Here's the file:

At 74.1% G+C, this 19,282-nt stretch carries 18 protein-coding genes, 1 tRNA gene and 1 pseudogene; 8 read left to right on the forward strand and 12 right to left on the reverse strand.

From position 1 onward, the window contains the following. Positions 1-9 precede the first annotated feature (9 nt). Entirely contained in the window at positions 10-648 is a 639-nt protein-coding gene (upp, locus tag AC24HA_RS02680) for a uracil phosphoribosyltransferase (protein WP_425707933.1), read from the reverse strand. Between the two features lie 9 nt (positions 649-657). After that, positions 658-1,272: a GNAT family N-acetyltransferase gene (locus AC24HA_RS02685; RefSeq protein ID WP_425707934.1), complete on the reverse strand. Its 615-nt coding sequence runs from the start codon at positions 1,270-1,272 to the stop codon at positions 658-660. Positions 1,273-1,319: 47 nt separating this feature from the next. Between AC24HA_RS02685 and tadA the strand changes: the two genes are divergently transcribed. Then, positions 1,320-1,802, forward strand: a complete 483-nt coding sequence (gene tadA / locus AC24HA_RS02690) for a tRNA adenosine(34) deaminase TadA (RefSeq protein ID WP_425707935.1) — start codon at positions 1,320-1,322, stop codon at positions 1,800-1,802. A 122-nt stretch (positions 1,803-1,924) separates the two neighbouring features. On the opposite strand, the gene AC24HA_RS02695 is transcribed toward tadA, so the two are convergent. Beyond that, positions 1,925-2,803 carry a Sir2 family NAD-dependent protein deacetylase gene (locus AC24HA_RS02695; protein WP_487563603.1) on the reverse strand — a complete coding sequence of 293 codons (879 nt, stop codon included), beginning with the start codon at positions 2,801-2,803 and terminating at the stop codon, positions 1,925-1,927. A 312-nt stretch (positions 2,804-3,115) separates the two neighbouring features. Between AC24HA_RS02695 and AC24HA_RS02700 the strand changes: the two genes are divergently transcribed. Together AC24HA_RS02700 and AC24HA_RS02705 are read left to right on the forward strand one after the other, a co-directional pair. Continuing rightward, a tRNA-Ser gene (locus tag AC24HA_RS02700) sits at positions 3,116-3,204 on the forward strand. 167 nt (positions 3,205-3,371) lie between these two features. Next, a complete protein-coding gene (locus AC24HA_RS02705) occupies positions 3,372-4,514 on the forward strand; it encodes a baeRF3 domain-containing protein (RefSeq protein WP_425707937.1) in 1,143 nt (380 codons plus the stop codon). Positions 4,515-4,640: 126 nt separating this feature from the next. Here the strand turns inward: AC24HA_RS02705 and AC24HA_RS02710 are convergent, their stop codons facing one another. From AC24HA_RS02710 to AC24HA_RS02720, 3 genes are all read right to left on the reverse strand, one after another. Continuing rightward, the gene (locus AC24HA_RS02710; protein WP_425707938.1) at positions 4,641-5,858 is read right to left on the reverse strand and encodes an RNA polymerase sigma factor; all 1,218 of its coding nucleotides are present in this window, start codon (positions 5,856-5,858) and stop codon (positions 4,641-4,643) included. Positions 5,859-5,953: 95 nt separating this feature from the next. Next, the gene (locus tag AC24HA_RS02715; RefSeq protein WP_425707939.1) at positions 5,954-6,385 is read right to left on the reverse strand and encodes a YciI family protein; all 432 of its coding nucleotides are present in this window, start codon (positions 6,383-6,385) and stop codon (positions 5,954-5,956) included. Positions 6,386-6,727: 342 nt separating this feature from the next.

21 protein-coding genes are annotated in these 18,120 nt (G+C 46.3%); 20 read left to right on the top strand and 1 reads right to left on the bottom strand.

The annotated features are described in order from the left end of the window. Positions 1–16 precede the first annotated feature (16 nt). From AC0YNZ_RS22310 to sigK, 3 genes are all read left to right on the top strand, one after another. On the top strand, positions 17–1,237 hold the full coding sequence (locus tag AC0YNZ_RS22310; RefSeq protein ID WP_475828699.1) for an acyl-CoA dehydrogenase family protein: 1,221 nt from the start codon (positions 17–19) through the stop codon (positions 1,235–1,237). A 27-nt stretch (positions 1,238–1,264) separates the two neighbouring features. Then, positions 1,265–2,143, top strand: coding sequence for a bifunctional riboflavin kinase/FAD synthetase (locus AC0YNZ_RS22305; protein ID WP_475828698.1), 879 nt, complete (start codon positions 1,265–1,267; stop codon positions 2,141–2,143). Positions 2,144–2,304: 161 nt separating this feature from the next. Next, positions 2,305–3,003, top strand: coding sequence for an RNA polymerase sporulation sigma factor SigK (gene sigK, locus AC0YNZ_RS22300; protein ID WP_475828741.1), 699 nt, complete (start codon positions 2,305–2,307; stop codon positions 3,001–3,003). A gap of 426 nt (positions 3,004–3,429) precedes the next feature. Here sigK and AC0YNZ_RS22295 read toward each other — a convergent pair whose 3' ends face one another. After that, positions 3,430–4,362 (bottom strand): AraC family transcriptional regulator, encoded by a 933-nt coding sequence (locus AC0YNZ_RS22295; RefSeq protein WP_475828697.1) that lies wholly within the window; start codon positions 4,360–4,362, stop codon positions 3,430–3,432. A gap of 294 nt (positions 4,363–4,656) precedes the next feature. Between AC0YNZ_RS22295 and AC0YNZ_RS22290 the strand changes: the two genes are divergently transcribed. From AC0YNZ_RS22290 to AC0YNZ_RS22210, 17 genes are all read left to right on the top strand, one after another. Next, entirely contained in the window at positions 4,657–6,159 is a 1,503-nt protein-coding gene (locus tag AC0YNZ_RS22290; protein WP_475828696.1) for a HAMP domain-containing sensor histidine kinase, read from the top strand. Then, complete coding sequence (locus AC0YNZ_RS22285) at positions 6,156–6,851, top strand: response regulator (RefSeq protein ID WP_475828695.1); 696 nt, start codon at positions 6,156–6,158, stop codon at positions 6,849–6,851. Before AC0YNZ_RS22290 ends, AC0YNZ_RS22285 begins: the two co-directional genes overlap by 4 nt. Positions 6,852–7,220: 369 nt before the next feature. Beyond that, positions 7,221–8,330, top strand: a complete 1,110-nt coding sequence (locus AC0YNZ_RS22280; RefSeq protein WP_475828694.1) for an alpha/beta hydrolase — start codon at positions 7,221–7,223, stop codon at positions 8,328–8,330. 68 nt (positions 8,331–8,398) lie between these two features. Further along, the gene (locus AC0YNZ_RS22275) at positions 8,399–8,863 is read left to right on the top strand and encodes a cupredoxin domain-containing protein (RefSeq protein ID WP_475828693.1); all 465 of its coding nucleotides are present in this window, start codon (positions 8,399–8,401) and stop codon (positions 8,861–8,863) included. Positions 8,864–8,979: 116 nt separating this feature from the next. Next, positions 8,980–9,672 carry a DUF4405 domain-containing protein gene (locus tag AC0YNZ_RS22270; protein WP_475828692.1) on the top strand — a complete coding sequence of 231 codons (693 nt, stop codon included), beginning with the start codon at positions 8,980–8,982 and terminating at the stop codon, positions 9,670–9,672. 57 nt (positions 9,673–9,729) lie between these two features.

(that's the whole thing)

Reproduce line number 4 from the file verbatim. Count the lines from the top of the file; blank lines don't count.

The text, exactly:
The annotated features are described in order from the left end of the window. Positions 1–16 precede the first annotated feature (16 nt). From AC0YNZ_RS22310 to sigK, 3 genes are all read left to right on the top strand, one after another. On the top strand, positions 17–1,237 hold the full coding sequence (locus tag AC0YNZ_RS22310; RefSeq protein ID WP_475828699.1) for an acyl-CoA dehydrogenase family protein: 1,221 nt from the start codon (positions 17–19) through the stop codon (positions 1,235–1,237). A 27-nt stretch (positions 1,238–1,264) separates the two neighbouring features. Then, positions 1,265–2,143, top strand: coding sequence for a bifunctional riboflavin kinase/FAD synthetase (locus AC0YNZ_RS22305; protein ID WP_475828698.1), 879 nt, complete (start codon positions 1,265–1,267; stop codon positions 2,141–2,143). Positions 2,144–2,304: 161 nt separating this feature from the next. Next, positions 2,305–3,003, top strand: coding sequence for an RNA polymerase sporulation sigma factor SigK (gene sigK, locus AC0YNZ_RS22300; protein ID WP_475828741.1), 699 nt, complete (start codon positions 2,305–2,307; stop codon positions 3,001–3,003). A gap of 426 nt (positions 3,004–3,429) precedes the next feature. Here sigK and AC0YNZ_RS22295 read toward each other — a convergent pair whose 3' ends face one another. After that, positions 3,430–4,362 (bottom strand): AraC family transcriptional regulator, encoded by a 933-nt coding sequence (locus AC0YNZ_RS22295; RefSeq protein WP_475828697.1) that lies wholly within the window; start codon positions 4,360–4,362, stop codon positions 3,430–3,432. A gap of 294 nt (positions 4,363–4,656) precedes the next feature. Between AC0YNZ_RS22295 and AC0YNZ_RS22290 the strand changes: the two genes are divergently transcribed. From AC0YNZ_RS22290 to AC0YNZ_RS22210, 17 genes are all read left to right on the top strand, one after another. Next, entirely contained in the window at positions 4,657–6,159 is a 1,503-nt protein-coding gene (locus tag AC0YNZ_RS22290; protein WP_475828696.1) for a HAMP domain-containing sensor histidine kinase, read from the top strand. Then, complete coding sequence (locus AC0YNZ_RS22285) at positions 6,156–6,851, top strand: response regulator (RefSeq protein ID WP_475828695.1); 696 nt, start codon at positions 6,156–6,158, stop codon at positions 6,849–6,851. Before AC0YNZ_RS22290 ends, AC0YNZ_RS22285 begins: the two co-directional genes overlap by 4 nt. Positions 6,852–7,220: 369 nt before the next feature. Beyond that, positions 7,221–8,330, top strand: a complete 1,110-nt coding sequence (locus AC0YNZ_RS22280; RefSeq protein WP_475828694.1) for an alpha/beta hydrolase — start codon at positions 7,221–7,223, stop codon at positions 8,328–8,330. 68 nt (positions 8,331–8,398) lie between these two features. Further along, the gene (locus AC0YNZ_RS22275) at positions 8,399–8,863 is read left to right on the top strand and encodes a cupredoxin domain-containing protein (RefSeq protein ID WP_475828693.1); all 465 of its coding nucleotides are present in this window, start codon (positions 8,399–8,401) and stop codon (positions 8,861–8,863) included. Positions 8,864–8,979: 116 nt separating this feature from the next. Next, positions 8,980–9,672 carry a DUF4405 domain-containing protein gene (locus tag AC0YNZ_RS22270; protein WP_475828692.1) on the top strand — a complete coding sequence of 231 codons (693 nt, stop codon included), beginning with the start codon at positions 8,980–8,982 and terminating at the stop codon, positions 9,670–9,672. 57 nt (positions 9,673–9,729) lie between these two features.